(HealthNewsDigest.com) – Cancer immunotherapy may get a boost from an unexpected direction: bacteria residing within tumor cells. In a new study published in Nature, researchers at the Weizmann Institute of Science and their collaborators have discovered that the immune system “sees” these bacteria and shown that they can be harnessed to provoke an immune reaction against the tumor. The study may also help clarify the connection between immunotherapy and the gut microbiome, explaining the findings of previous research showing that the microbiome affects the success of immunotherapy.
Immunotherapy treatments of the past decade or so have dramatically improved patients’ recovery rates from certain cancers, particularly malignant melanoma; even so, they only work in about 40% of melanoma cases. Prof. Yardena Samuels of Weizmann’s Department of Molecular Cell Biology studies molecular “signposts” – protein fragments, or peptides, on the cell surface – that mark cancer cells as foreign and may therefore serve as potential targets for immunotherapy. In the new study, she and her colleagues extended their search for novel cancer signposts leading to those bacteria known to colonize tumors.
Using methods developed by her departmental colleague Dr. Ravid Straussman, who was one of the first to reveal the nature of the bacterial “guests” in cancer cells, Prof. Samuels and her team, led by Dr. Shelly Kalaora and Adi Nagler (joint co-first authors), analyzed tissue samples from 17 metastatic melanoma tumors derived from nine patients. After obtaining bacterial genomic profiles of these tumors, they then applied an approach known as HLA peptidomics to identify tumor peptides that can be recognized by the immune system.
The research was conducted in collaboration with Dr. Jennifer A. Wargo of the University of Texas MD Anderson Cancer Center, Houston; Prof. Scott N. Peterson of Sanford Burnham Prebys Medical Discovery Institute, La Jolla; Prof. Eytan Ruppin of the National Cancer Institute, Baltimore; Prof. Arie Admon of the Technion – Israel Institute of Technology; and other scientists.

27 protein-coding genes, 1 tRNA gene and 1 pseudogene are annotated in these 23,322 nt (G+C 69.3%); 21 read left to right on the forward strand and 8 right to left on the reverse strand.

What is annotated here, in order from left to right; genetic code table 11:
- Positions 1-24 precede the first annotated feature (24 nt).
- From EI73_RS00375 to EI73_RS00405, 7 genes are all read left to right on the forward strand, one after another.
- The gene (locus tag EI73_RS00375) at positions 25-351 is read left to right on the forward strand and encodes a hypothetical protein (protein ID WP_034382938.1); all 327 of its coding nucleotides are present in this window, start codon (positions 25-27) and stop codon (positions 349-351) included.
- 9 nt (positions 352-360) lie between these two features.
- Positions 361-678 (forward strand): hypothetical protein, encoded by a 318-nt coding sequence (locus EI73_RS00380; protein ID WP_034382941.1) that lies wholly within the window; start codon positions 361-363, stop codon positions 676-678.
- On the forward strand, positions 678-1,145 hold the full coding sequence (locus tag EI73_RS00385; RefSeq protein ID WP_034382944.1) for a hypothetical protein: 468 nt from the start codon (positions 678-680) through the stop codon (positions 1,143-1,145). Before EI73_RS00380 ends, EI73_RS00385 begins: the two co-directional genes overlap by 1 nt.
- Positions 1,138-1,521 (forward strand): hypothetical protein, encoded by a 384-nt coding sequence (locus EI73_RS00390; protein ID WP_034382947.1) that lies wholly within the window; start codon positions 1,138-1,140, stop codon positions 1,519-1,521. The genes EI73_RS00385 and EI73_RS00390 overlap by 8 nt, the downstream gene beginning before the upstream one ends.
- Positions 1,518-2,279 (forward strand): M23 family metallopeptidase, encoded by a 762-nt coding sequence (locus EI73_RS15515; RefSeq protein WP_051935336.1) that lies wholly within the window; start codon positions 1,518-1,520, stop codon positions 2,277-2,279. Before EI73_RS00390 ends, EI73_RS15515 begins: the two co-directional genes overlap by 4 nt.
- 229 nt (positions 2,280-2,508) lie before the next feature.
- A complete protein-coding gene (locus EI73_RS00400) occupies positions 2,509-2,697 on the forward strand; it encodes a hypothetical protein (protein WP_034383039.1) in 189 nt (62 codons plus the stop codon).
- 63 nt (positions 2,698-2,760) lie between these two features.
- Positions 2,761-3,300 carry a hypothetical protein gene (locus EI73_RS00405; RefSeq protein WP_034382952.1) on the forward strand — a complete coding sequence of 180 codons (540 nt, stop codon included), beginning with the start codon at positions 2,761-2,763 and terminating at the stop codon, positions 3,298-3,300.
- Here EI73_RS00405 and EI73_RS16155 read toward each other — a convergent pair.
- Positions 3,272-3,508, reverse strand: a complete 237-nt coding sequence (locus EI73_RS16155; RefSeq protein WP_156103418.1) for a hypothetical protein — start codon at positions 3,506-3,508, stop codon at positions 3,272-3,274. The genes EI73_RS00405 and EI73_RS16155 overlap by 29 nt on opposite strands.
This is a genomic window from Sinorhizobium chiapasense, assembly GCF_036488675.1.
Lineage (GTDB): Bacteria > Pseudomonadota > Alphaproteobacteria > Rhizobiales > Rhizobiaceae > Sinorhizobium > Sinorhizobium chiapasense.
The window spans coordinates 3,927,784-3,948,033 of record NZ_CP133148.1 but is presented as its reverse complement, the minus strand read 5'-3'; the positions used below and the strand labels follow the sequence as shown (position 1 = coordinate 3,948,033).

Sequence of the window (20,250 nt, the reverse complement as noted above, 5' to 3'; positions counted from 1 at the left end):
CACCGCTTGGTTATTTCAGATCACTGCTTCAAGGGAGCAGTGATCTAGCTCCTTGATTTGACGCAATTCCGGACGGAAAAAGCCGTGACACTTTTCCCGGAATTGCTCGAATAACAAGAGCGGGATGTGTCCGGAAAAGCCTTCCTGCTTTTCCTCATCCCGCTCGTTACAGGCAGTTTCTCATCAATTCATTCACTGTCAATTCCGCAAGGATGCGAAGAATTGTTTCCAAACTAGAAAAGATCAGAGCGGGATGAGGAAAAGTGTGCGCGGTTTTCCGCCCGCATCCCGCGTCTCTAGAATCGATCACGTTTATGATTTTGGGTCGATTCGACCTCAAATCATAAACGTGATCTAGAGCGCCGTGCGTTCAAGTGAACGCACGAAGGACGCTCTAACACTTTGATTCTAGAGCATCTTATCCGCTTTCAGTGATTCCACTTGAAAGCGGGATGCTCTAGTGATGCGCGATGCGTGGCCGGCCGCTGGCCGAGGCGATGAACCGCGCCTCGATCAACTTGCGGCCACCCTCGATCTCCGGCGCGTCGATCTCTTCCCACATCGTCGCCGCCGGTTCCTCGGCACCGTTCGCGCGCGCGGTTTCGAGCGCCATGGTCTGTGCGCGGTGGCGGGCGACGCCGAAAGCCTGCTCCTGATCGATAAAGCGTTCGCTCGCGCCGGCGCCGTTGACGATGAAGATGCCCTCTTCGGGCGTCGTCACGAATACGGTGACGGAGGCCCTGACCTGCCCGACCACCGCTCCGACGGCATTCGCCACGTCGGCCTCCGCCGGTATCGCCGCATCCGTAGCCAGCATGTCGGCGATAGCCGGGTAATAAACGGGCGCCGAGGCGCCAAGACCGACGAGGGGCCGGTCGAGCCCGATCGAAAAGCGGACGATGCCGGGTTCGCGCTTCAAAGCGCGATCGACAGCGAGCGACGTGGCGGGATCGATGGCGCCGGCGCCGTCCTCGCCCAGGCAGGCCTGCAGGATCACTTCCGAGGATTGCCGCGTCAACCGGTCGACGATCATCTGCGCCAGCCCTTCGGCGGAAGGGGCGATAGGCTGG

The HLA peptidomics analysis revealed nearly 300 peptides from 41 different bacteria on the surface of the melanoma cells. The crucial new finding was that the peptides were displayed on the cancer cell surfaces by HLA protein complexes, which are present on the membranes of every cell in our bodies and play a role in regulating the immune response. One of the HLA’s jobs is to sound an alarm about anything foreign by “presenting” foreign peptides to the immune system so that immune T-cells can “see” them. “Using HLA peptidomics, we were able to reveal the HLA-presented peptides of the tumor in an unbiased manner,” Dr. Kalaora says. “This method has already enabled us in the past to identify tumor antigens that have shown promising results in clinical trials.”
It is unclear why cancer cells should perform a seemingly suicidal act by presenting bacterial peptides to the immune system, which can respond by destroying the cells. But whatever the reason, the fact that malignant cells do display these peptides in such a manner reveals an entirely new type of interaction between the immune system and the tumor.